Attorney General-led California Consumer Privacy Act enforcement begins July 1

Today marks six months since the California Consumer Privacy Act came into effect. And perhaps more importantly, today also marks the first day that the California Attorney General may file enforcement lawsuits against for-profit entities that run afoul of the landmark legislation.

Before today, only consumers could file lawsuits to recover damages for CCPA violations. The law only allows consumers to sue when their personal information is accessed, exfiltrated, stolen, or disclosed as a result of a for-profit entities' failure to implement and maintain reasonable security procedures and practices. The Attorney General, on the other hand, may sue for any violation of the statute, including but not limited to consumer rights:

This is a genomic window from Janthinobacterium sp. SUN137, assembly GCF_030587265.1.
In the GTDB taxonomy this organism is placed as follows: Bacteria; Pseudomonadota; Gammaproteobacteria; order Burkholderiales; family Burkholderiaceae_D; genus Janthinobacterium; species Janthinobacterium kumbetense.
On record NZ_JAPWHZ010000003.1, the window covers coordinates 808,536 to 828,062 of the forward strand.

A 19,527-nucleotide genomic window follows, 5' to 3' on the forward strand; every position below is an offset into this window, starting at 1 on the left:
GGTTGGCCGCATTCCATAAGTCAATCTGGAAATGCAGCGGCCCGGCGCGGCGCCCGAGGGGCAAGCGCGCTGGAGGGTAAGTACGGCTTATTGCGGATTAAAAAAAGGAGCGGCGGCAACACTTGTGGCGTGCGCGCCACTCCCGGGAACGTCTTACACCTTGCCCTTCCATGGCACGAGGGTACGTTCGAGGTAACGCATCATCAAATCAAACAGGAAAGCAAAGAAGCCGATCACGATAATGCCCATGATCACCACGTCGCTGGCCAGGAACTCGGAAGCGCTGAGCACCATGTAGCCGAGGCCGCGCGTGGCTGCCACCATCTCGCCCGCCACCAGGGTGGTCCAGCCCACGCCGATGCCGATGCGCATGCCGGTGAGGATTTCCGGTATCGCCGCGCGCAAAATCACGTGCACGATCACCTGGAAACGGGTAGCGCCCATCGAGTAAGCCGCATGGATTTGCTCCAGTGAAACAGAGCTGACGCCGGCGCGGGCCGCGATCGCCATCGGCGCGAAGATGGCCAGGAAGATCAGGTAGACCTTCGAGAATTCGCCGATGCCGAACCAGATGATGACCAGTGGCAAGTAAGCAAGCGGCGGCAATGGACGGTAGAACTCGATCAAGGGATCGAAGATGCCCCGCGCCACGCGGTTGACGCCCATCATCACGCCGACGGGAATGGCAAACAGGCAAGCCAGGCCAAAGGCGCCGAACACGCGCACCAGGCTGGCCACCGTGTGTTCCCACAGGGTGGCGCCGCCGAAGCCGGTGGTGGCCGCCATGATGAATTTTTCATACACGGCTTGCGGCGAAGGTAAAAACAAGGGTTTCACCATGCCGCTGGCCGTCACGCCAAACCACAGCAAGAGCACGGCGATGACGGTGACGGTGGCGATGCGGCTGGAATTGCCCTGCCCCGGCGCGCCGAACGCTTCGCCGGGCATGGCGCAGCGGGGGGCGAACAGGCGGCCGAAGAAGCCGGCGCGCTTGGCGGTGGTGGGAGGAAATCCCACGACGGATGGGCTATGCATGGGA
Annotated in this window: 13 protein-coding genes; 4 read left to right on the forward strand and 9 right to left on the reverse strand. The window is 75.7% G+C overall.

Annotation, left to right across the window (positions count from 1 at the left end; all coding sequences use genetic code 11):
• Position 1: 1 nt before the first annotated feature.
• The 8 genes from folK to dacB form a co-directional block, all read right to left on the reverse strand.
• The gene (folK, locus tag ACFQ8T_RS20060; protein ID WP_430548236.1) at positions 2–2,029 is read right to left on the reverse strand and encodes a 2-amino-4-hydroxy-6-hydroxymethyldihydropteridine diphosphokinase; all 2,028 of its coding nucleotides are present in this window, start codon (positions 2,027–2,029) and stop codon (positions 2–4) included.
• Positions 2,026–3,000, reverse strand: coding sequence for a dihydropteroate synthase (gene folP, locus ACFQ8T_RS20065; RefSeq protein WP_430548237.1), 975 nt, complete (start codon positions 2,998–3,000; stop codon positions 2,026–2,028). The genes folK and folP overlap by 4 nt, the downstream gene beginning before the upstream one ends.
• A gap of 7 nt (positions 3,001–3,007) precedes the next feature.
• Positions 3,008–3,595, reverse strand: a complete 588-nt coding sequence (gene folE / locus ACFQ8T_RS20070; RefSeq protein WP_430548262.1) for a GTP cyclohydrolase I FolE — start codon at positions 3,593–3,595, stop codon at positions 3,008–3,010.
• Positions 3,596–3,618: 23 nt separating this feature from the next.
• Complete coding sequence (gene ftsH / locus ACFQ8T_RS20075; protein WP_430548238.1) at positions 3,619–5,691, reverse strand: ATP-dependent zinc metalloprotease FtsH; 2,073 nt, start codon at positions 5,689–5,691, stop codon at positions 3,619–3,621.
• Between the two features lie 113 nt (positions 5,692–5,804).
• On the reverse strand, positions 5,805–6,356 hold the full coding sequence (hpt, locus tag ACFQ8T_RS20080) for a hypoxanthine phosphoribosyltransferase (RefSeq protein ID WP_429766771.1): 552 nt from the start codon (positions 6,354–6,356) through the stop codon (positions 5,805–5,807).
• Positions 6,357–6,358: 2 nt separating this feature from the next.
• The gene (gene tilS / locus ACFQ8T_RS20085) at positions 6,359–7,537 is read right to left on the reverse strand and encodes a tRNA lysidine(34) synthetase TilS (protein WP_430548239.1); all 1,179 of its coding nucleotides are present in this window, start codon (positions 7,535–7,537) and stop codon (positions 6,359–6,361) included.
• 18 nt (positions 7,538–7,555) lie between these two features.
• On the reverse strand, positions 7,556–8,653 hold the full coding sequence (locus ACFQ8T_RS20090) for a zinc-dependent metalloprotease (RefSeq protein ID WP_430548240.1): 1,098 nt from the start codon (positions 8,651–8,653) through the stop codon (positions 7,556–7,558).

• To know what categories of personal information will be collected by the entity and why/how the information will be used;
  • To access their personal information;
  • To obtain disclosures whether an entity sells personal information and to opt out of such sales;  and
  • To have their personal information deleted.

For-profit entities should expect to see Attorney General enforcement actions filed soon, especially considering that the Attorney General has indicated the coronavirus pandemic will not delay its enforcement plans. And for-profit entities should also continue to prepare for consumer-led CCPA lawsuits like the already-filed Hanna Andersson litigation.

Attorneys from McDonald Hopkins’ national Data Privacy and Cybersecurity Practice Group are available to assist business organizations with CCPA compliance and privacy-related litigation.

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